From Lent's darkness to Easter's light
By Pastor Adam Quine
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[April 11, 2014]
It always begins so well. After
completing our journey through the wilderness, we are all eager for
a parade and a party. By this point, our clothes are tattered and
shredded from the walk, our feet hurt and we need to wipe the dust
off our tired, worn-out bodies. What a welcome sight the banners in
the distance are for our eyes, and what more refreshing sound to
break the silence than the swooshing of palm branches being waved.
We don our Sunday dress and our best smile, mindful that our
wanderings have waned and our celebration is about to commence.
But despite our celebration, things rapidly move downhill, don't
Palm Sunday — called also Passion Sunday, signaling a full
reading of the Passion narratives in the Scriptures — frames the
impending week. It reminds us that the moment which appears to
signal the height of Jesus' public acceptance, actually begins the
process of Jesus' public betrayal, public failure, his public
abandonment. The truth of Palm Sunday illuminates what we have been
searching out for all of Lent: Jesus demonstrates endurance,
managing to stay the course until the very end, overcoming
temptations and defeating the lies in all their manifestations. The
Passion narratives trace the struggle, one segment at a time,
between the expressed Word of God and the ways of the world.
Before long, we see all these conflicting forces collude and
collide. We watch Jesus, still caught in the grip of religious and
political agendas, continue speaking and reaching out, unconcerned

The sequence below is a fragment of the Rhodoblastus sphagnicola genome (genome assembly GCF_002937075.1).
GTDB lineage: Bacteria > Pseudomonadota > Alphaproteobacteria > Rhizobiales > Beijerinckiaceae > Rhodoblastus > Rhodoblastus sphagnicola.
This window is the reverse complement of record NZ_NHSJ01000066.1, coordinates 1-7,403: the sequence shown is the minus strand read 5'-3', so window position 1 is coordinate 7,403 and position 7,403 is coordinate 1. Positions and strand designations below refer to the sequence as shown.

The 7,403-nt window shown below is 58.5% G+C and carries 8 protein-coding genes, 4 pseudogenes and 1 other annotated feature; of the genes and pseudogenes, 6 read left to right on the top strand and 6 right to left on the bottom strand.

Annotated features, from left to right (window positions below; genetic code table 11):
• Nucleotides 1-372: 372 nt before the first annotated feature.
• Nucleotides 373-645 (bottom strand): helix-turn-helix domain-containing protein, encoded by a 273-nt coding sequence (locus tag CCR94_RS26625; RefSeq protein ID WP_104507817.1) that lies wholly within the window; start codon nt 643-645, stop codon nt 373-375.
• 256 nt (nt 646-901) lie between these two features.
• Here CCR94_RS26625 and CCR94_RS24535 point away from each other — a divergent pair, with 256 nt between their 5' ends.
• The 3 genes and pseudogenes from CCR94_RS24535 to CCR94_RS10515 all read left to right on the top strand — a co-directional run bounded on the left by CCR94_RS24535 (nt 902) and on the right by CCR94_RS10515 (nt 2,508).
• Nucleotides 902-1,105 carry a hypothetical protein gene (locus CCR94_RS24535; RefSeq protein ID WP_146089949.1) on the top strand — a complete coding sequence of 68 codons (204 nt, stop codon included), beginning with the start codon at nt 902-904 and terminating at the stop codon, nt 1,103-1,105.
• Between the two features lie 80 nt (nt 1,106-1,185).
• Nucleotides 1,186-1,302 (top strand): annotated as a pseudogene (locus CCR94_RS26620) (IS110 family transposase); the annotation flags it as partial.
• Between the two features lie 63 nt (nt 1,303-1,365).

with the associated controversy and conflict. The first days of Holy
Week confirm this truth: that there are some things which are indeed
worth living for, even (and perhaps, especially) if this means that
we have to die for them as well.
After Wednesday, the good news becomes a little harder to find.
On Thursday, we meet Jesus for the last time with the disciples,
sharing stories and praying, even with and for the one who will
Then we reach Friday. We all know what happens on Friday. For a
moment in time, it appears that this great light has been snuffed
out by the violence and power of the world; our parade of palms ends
with a slow procession behind a hearse. So it is in silence we
remain through Saturday, reading the story of God's salvation,
trusting and hoping that God is who God says God is.
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Though we know the story all too well...
Despite all that occurred on Friday...
We trust, we hope, we believe that on Sunday, with the first
sight of light, we will receive the good news — the good news that
evil does not have the final say; the good news that violence has
not won; the good news that God is a God of resurrection, and not
As Lent was a time to call us to change our hearts, Easter is a
time when we expose the joy in our hearts, emergent from the radical
revelation that God in Christ defeated death bodily and that we may
now live to bring God's love fully into the world.
Suddenly, what started out as apparently routine, ends in a way
that we can never fully understand. And yet, we know in our bones
that Easter Sunday is the moment Christmas points to, the moment the
Passion obscures, the moment the tomb reveals, the moment we
celebrate and proclaim: Christ is risen, Christ is risen indeed!
The darkness is dissipating. Join us as we celebrate the return
[By Pastor ADAM QUINE, First